Children must have the ability to dream if you want to see them rise to their potential . They must believe in what’s possible even if it hasn’t been done before.  They must be willing to challenge themselves and others. And yes, they must redefine what is “their best” everyday and refuse to live by yesterday’s definition of one’s best.

As parents and teachers,we must give children the permission to succeed—dropping who they might have been and building on who they can be. Sometimes we all get stuck in believing their performance sabotaging mantras. It’s time to stop allowing it to happen.

So, how are you inspiring your children to redefine their definition of their best?  Looking forward to hearing from you.

Dr. Robyn Silverman signs

For My Birthday: The Gifts a Child Brings into Your Life

Dr. Robyn Silverman and daughter, Tallie

For My Birthday- The Many Gifts of Having a Child in Your Life

Dr. Robyn Silverman

On my birthday, I realized that my ears have become bionic. I didn’t realize how noisy everything is until my daughter came along—and sleep became so precious. Floor boards creak, dishes clank, and my dog actually yips in his sleep. To drown out the major offenders we use several things– classical music, a humidifier, and a white noise machine that my husband sometimes thinks is on too loudly. What can I say? I cringe at the thought that they might wake up my daughter, especially if it’s been a particularly hard day or challenging night time sleep routine.

It’s funny what you realize when you have a child. Perhaps every sense is just heightened. Parents know their children’s smells (good or bad!), their baby’s cries, and when a stranger puts their son or daughter at ease or on alert. But one of the biggest changes I’ve noticed in myself, and with other parents I know, is that our emotions become so much more exposed to us—some learn to control them quickly while others more easily fly off the handle. Some do both—depending on the circumstance.

Parents feel their children’s pain—this can push us. We just want to stop the pain and bark at anyone who might get in the way or may be taking just a little too long to figure out what to do. Their pain hurts us more than our own. A good friend, Joanie, used to tell her son, “I wish I could just crawl inside and feel the pain for you.” I think we all feel that way.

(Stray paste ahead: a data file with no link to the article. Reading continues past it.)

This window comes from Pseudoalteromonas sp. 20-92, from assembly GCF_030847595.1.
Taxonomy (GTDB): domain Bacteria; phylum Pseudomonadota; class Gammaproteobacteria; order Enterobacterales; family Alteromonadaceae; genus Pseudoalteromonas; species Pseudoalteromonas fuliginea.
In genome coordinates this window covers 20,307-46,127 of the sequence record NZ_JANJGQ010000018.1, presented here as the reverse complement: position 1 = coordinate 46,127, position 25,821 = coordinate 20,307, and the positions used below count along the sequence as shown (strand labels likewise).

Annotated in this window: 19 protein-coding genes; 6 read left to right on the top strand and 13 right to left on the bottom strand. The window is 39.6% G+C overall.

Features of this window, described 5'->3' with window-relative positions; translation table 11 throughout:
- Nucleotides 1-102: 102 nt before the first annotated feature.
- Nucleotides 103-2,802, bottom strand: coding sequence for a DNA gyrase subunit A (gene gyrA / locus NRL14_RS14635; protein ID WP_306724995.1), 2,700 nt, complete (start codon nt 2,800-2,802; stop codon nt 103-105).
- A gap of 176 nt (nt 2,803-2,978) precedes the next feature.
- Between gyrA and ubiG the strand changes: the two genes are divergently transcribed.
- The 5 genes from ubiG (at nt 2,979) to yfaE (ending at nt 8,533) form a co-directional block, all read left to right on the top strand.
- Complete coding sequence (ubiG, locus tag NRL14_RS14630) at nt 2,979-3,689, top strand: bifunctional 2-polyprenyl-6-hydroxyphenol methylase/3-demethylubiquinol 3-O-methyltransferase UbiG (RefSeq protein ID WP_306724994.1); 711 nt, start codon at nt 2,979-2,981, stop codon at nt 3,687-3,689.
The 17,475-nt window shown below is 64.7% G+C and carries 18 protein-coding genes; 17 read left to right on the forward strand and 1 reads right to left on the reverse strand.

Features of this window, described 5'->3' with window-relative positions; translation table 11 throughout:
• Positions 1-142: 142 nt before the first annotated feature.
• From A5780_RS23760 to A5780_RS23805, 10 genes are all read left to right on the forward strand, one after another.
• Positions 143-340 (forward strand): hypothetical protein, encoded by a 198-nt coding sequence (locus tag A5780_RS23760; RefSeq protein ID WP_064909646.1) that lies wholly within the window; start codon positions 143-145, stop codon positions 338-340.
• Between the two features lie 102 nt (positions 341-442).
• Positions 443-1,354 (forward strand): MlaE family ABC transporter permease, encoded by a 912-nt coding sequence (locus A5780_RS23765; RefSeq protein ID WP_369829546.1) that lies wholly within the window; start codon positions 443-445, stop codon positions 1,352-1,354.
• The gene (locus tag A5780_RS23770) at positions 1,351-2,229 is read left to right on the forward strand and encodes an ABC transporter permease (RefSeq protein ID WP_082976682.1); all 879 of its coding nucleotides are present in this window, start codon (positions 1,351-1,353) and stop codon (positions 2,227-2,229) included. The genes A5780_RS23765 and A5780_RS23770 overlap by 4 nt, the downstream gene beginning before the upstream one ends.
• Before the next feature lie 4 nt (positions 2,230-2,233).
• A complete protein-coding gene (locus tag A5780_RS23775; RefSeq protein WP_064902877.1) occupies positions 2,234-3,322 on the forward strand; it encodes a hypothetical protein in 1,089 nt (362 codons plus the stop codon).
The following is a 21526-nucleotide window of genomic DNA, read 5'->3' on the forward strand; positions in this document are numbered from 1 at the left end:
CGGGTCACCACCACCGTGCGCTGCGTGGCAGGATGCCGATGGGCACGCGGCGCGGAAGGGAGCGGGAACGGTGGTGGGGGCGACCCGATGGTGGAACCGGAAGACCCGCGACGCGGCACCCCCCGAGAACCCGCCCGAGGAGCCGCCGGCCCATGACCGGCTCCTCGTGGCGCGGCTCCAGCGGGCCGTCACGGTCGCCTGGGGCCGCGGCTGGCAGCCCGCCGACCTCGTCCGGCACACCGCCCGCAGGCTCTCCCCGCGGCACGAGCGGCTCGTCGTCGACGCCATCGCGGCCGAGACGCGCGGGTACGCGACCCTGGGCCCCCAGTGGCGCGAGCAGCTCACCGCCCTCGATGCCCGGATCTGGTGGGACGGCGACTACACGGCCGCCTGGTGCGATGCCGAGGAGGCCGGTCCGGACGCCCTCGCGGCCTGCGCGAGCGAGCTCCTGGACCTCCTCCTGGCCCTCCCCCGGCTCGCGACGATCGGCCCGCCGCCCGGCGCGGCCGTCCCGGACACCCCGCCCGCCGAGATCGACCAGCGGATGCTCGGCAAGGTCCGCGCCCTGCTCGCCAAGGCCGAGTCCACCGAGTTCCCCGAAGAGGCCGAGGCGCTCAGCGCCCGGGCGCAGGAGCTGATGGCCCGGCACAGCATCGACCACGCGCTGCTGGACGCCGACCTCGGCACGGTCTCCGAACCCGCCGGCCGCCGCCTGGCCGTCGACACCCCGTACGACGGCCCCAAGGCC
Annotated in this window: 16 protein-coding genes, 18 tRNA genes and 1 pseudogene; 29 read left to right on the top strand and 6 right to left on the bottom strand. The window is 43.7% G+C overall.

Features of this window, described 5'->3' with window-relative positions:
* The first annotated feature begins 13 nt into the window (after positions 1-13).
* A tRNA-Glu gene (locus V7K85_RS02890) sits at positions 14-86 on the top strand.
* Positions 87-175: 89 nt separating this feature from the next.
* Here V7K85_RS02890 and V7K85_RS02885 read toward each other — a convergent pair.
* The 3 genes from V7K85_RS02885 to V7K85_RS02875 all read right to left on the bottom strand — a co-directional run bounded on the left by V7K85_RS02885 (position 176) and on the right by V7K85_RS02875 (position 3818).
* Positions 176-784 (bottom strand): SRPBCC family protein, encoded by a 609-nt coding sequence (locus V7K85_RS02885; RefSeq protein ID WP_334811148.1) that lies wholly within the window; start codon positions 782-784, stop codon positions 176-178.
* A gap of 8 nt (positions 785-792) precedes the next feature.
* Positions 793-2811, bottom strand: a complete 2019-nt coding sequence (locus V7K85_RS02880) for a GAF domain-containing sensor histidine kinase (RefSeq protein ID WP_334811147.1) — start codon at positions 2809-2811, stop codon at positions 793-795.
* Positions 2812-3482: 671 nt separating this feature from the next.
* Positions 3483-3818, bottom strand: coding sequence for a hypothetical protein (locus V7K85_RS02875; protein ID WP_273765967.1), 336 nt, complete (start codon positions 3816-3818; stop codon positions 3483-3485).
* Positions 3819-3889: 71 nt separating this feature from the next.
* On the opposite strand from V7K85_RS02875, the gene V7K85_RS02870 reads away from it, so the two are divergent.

Talia Silverman at 4 months

But I think we also see what’s important. Events that might have sent us reeling in our younger years wash over us like water and we stay calm, cool, and collected. That amazes me. A child can cry in our ear for an hour and we can keep our wits about us—a gift that seems to come to most of us with the birth or adoption of our children. Of course, falling hopelessly in love can do that to a person.We look into their eyes and, we’re there, we’re theirs, heart and soul.

Yes, we fall in love. I guess we have to—this keeps parents from losing their minds or asking their children to simply get out of the car when they are driving us nuts! The love is so strong it almost makes us feel sick. And we thought we knew love when we were in high school? Ha!

At Tallie’s “Welcome to the World” party, a friend of the family said something to me that really struck me. “Now you know how much your mother loves you.” Ahhh–the gift of perspective–although I hadn’t thought about it that way until that moment. There is someone out there that could feel about you how you feel about your kids.

As we get older, we do more and more for ourselves.  There is much less cuddling, snuggling, and hugging between parent and child.  This is to be expected. The teen years bring more friction, frustration, and individuation.  We spend less time together. We have more to do. Again, normal.  So its easy to forget  along the way just how intense our parents’ love is for us. The concrete physical reminder is less obvious. Time is spent quickly. Priorities shift.

And then, we have our our children and they shift again.

So as I sat with my child in the wee hours of the night of my birthday, I think that this year, to quote a family friend, “I’ve gained 10 pounds of joy.”  It’s 4am and yet, I’m happy to be right where I am–snuggled up to my daughter while feeding her as if she is an extension of myself, thinking she is the perfect child for us, and how she is the most beautiful birthday gift to the world. And then I stopped to remember,  my mother was probably thinking the same thing all those years ago. And ya know what? She probably still is.

Dr. Robyn Silverman signs

Breastfeeding Makes College-Bound Kids?


Talk about a touchy subject.

For those of you who have infants in the house, you might want to pay attention to this interesting bit of news.  According to a new study published in the Journal of Human Capital and featured in the NYT this morning, breastfeeding is associated with “substantial” increases in grade point average in high school and a higher likelihood of your child getting into college.